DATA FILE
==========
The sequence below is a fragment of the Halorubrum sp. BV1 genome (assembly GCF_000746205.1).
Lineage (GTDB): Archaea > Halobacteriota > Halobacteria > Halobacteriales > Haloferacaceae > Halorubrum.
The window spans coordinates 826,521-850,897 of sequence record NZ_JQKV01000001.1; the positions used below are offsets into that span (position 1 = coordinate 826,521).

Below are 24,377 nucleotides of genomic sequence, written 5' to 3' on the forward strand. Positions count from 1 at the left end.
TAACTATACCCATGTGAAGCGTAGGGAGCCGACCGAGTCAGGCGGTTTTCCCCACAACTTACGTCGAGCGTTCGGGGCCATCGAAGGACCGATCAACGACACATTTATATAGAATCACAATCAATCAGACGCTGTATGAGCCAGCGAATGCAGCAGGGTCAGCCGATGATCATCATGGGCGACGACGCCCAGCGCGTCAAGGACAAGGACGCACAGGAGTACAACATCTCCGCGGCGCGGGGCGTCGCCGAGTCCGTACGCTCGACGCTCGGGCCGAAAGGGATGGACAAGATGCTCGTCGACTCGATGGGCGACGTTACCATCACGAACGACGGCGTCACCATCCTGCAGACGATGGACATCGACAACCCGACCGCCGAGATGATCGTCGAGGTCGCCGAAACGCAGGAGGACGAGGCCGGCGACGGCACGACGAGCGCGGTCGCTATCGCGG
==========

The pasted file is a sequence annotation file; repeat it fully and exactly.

The sequence below is a fragment of the Halorubrum sp. BV1 genome (assembly GCF_000746205.1).
Lineage (GTDB): Archaea > Halobacteriota > Halobacteria > Halobacteriales > Haloferacaceae > Halorubrum.
The window spans coordinates 826,521-850,897 of sequence record NZ_JQKV01000001.1; the positions used below are offsets into that span (position 1 = coordinate 826,521).

Below are 24,377 nucleotides of genomic sequence, written 5' to 3' on the forward strand. Positions count from 1 at the left end.
TAACTATACCCATGTGAAGCGTAGGGAGCCGACCGAGTCAGGCGGTTTTCCCCACAACTTACGTCGAGCGTTCGGGGCCATCGAAGGACCGATCAACGACACATTTATATAGAATCACAATCAATCAGACGCTGTATGAGCCAGCGAATGCAGCAGGGTCAGCCGATGATCATCATGGGCGACGACGCCCAGCGCGTCAAGGACAAGGACGCACAGGAGTACAACATCTCCGCGGCGCGGGGCGTCGCCGAGTCCGTACGCTCGACGCTCGGGCCGAAAGGGATGGACAAGATGCTCGTCGACTCGATGGGCGACGTTACCATCACGAACGACGGCGTCACCATCCTGCAGACGATGGACATCGACAACCCGACCGCCGAGATGATCGTCGAGGTCGCCGAAACGCAGGAGGACGAGGCCGGCGACGGCACGACGAGCGCGGTCGCTATCGCGG